Where to START in building resilience in air traffic management

May. 26, 2020

Like cars on the road, aircraft in the sky sometimes have to adapt their intended plan due to unforeseen events, such as last-minute changes in take-off times, bad weather conditions or traffic disruptions. Finding ways to reduce these uncertainties and design trajectories that are more robust is the goal of START, a recently launched SESAR exploratory research project within the framework of Horizon 2020.  In this interview, Manuel Soler, START coordinator from the Universidad Carlos III de Madrid, explains why addressing these uncertainties is so critical to building more resilient air traffic management.

What is trajectory-based operations and why is it so important for air travel?

In the future European air traffic management (ATM) system, the trajectory becomes the fundamental element of a new set of operating procedures, collectively referred to as trajectory-based operations (TBOs). With TBO, aircraft can fly their preferred flight trajectories (business trajectory), delivering passengers on time to their destination as cost effectively and sustainably as possible. A key enabler for TBO is the automated updating of trajectories in response to uncertainties as they arise. However, a high frequency of updates and modifications can result in destabilising the performance of system and the overall network.

What is START aiming to achieve?

The overall goal of START (a Stable and resilienT ATM by integrAting Robust airline operations into the neTwork) is to develop and validate optimisation algorithms to make trajectories more predictable and ensure more stable and resilient ATM performance even in disturbed scenarios.  In this context, resilience refers to the intrinsic ability of a system to adjust its functioning prior to, during, or following changes and disturbances, so that it can sustain required operations under both expected and unexpected conditions, as defined by Eurocontrol in its white paper on resilience engineering for ATM. Resilience implicitly refers to the behaviour of the system against disturbances over a considered time horizon; therefore, it requires continuous data assimilation. In other words, a system is resilient when it can adapt to internal and external challenges over a time interval by changing its method of operations while continuing to function. While elements of the original system are present, there is a fundamental shift in core activities in response to the new environment.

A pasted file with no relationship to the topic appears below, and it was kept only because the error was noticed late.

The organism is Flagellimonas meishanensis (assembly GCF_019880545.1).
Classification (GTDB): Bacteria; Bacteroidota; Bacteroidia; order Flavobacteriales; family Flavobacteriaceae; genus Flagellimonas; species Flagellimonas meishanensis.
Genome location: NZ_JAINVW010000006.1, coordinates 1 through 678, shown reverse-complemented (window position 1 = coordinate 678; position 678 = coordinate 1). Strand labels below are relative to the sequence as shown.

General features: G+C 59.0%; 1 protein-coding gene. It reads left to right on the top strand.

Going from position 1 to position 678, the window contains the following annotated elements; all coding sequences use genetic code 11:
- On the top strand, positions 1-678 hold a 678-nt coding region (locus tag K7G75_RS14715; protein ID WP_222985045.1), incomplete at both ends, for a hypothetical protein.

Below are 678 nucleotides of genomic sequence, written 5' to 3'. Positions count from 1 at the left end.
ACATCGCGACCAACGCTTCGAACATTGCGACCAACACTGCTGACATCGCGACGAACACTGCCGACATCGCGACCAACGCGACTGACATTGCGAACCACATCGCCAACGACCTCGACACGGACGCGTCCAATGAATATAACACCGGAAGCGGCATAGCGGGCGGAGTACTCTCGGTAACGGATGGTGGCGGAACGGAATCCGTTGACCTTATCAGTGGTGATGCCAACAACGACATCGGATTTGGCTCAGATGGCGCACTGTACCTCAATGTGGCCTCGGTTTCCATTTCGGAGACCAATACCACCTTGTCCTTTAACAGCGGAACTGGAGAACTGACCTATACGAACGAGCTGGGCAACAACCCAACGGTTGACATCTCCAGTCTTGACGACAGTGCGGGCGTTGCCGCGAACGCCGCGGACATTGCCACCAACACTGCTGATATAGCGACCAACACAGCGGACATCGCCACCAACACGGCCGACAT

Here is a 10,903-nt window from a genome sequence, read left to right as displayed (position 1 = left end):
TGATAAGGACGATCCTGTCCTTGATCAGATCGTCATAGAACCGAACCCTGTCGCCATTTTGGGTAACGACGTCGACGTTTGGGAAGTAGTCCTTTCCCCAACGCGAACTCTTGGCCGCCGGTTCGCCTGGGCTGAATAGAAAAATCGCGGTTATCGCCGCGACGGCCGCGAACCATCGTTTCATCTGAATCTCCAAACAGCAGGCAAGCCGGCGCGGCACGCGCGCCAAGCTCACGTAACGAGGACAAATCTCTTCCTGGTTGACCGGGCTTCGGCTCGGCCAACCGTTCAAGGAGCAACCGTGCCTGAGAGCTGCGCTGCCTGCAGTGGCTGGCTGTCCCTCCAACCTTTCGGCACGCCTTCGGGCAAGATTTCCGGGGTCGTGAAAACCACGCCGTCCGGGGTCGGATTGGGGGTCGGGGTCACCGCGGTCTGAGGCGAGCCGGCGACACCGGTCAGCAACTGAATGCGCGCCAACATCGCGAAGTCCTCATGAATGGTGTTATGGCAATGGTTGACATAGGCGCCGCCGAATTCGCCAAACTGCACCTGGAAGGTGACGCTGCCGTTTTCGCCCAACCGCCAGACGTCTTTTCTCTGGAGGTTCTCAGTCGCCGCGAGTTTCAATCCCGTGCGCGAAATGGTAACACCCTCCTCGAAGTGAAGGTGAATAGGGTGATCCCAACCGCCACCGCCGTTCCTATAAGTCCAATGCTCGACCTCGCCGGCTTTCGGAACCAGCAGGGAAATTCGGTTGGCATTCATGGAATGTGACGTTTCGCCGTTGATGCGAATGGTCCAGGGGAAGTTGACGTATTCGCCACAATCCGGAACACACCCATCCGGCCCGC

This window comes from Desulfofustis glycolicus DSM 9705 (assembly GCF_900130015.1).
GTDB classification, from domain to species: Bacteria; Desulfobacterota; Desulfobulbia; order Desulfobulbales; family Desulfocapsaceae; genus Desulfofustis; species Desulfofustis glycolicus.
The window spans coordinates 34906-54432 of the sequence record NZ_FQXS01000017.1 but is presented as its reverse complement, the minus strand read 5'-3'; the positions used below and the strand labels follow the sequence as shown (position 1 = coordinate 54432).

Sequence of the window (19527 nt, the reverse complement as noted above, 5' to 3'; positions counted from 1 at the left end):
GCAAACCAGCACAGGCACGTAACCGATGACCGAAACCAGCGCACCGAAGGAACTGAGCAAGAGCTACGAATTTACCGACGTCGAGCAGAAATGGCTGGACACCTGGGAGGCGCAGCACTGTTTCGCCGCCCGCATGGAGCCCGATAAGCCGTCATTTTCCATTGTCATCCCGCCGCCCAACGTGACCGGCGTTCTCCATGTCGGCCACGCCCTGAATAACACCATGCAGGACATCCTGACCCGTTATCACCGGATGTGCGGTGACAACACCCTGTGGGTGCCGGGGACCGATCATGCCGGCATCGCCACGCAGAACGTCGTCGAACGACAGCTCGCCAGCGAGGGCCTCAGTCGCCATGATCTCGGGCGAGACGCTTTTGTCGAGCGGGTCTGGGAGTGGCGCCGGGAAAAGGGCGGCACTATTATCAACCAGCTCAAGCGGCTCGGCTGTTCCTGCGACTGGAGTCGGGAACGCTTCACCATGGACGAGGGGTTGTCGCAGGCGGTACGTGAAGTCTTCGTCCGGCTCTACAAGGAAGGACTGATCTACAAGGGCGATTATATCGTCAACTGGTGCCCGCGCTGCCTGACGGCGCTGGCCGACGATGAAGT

What are the kind of uncertainties make predicting trajectories difficult? 

There are two main kinds of uncertainties, which the project is focusing on:

  1. Uncertainties at the micro-level or trajectory level, associated with wind forecasts, aircraft performance models, aircraft weight estimations, aircraft intent and take-off times. 
  2. Uncertainties at the macro-level or ATM network level, e.g, due to disruptive events in the network such as thunderstorms, including the propagation of micro-level (trajectory level) delays over origin-destination pairs. 

Is it possible to eliminate uncertainty in trajectory prediction? 

No, it is not possible to eliminate it: uncertainty is inherent in complex systems such as the ATM system. Because the system exhibits a collective behaviour, it cannot be modelled by simply looking at the micro-level elements of the systems, i.e., trajectories.  We first need to understand the uncertainties and, where possible, reduce them. But ultimately, we need to manage them because they will not disappear.

Is this the first time that this challenge is being addressed or is the project building on previous research? 

START leverages trajectory and weather uncertainty modelling capabilities developed in previous SESAR projects, such as COPTRA and TBO-Met, and it also addresses two of the challenges set by Engage, on data-driven trajectory prediction, and the efficient provision and use of meteorological information in ATM. 

You are using artificial intelligence in your research - What are the benefits of using AI applications? 

Yes, we are using AI in several ways. For instance, we will use data (observation of certain phenomena) to assimilate probability distribution functions every 15 minutes. We will also be using an epidemiological metaheuristic or procedure to mimic the aerial transportation network and build a delay propagation model between nodes (airports, waypoints, sectors) of the network.  To maximise network resilience, while preserving the business preferences of the airlines as much as possible, we will rely on simulated annealing metaheuristics, an algorithm that mimics the annealing or heat treatment process in metallurgy. 

Who will benefit from the results of your research? Which stakeholders are concerned? 

More robustly-calculated trajectories will benefit airlines, since they will help reduce the number of tactical interventions needed by air traffic control, the ground/aerial holdings, all in all reducing deviations from airlines’ business preferences. We also believe that it can also help reduce the number of regulations issued and disruptions to the overall Network. 

START methodology


START has received funding from the SESAR Joint Undertaking under the European Union's Horizon 2020 research and innovation programme under grant agreement No 893204.